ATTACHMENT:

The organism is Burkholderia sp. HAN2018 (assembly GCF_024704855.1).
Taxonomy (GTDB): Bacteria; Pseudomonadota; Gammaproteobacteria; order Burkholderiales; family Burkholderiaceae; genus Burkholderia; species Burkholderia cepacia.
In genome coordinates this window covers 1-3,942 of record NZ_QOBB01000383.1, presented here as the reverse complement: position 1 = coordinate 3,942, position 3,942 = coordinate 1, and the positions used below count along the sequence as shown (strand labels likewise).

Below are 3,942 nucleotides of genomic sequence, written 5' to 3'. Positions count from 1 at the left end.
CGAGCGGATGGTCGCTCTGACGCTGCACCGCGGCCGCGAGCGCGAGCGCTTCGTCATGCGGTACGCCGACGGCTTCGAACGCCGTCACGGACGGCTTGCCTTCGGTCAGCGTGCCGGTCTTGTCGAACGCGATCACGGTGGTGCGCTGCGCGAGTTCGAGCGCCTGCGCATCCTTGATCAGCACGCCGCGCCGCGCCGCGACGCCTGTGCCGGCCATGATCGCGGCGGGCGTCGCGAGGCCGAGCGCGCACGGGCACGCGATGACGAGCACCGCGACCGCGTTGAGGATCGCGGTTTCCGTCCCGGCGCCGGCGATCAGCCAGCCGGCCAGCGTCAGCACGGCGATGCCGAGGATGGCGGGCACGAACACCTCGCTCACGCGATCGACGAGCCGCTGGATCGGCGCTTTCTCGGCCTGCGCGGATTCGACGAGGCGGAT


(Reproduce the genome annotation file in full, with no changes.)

The organism is Burkholderia sp. HAN2018 (assembly GCF_024704855.1).
Taxonomy (GTDB): Bacteria; Pseudomonadota; Gammaproteobacteria; order Burkholderiales; family Burkholderiaceae; genus Burkholderia; species Burkholderia cepacia.
In genome coordinates this window covers 1-3,942 of record NZ_QOBB01000383.1, presented here as the reverse complement: position 1 = coordinate 3,942, position 3,942 = coordinate 1, and the positions used below count along the sequence as shown (strand labels likewise).

Below are 3,942 nucleotides of genomic sequence, written 5' to 3'. Positions count from 1 at the left end.
CGAGCGGATGGTCGCTCTGACGCTGCACCGCGGCCGCGAGCGCGAGCGCTTCGTCATGCGGTACGCCGACGGCTTCGAACGCCGTCACGGACGGCTTGCCTTCGGTCAGCGTGCCGGTCTTGTCGAACGCGATCACGGTGGTGCGCTGCGCGAGTTCGAGCGCCTGCGCATCCTTGATCAGCACGCCGCGCCGCGCCGCGACGCCTGTGCCGGCCATGATCGCGGCGGGCGTCGCGAGGCCGAGCGCGCACGGGCACGCGATGACGAGCACCGCGACCGCGTTGAGGATCGCGGTTTCCGTCCCGGCGCCGGCGATCAGCCAGCCGGCCAGCGTCAGCACGGCGATGCCGAGGATGGCGGGCACGAACACCTCGCTCACGCGATCGACGAGCCGCTGGATCGGCGCTTTCTCGGCCTGCGCGGATTCGACGAGGCGGAT